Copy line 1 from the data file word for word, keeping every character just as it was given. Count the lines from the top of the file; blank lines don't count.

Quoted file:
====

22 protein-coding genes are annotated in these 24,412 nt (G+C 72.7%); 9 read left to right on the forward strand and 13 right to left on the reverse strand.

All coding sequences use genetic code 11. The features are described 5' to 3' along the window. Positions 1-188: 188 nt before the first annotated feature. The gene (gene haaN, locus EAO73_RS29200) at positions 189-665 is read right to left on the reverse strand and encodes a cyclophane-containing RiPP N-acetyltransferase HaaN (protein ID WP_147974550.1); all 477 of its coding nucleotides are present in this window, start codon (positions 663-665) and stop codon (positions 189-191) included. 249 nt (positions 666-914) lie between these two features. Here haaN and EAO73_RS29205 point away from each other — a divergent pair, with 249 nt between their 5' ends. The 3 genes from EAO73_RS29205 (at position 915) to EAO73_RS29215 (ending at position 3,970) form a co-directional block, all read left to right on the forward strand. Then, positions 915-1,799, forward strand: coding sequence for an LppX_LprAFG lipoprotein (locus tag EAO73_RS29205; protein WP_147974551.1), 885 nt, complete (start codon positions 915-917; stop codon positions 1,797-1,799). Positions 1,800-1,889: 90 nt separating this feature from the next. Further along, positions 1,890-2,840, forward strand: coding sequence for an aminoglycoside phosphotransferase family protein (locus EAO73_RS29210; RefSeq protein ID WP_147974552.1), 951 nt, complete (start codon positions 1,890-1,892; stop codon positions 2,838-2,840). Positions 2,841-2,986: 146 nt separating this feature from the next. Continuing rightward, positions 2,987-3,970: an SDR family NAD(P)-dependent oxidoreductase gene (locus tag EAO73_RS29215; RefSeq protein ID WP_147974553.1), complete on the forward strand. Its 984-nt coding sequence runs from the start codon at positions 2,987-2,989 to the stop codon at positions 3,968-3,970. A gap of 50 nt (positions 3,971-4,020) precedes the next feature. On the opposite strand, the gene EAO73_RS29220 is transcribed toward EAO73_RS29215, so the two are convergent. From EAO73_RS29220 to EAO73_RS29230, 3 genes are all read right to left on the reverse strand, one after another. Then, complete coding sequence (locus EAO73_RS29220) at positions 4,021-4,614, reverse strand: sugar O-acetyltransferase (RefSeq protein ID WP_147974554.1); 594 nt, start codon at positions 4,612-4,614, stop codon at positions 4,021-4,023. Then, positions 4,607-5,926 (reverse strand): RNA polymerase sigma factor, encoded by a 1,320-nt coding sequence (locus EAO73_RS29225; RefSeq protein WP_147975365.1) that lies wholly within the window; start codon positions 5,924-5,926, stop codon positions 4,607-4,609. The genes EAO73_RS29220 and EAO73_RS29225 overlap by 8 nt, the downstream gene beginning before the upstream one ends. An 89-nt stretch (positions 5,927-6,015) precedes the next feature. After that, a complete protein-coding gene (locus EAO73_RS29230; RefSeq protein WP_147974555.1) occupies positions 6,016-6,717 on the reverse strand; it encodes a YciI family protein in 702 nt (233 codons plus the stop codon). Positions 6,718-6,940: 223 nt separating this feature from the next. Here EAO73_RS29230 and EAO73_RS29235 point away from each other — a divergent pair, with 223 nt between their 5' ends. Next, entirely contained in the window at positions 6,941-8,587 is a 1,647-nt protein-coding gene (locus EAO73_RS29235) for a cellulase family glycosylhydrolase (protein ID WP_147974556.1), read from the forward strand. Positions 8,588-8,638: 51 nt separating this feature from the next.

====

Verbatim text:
22 protein-coding genes are annotated in these 24,412 nt (G+C 72.7%); 9 read left to right on the forward strand and 13 right to left on the reverse strand.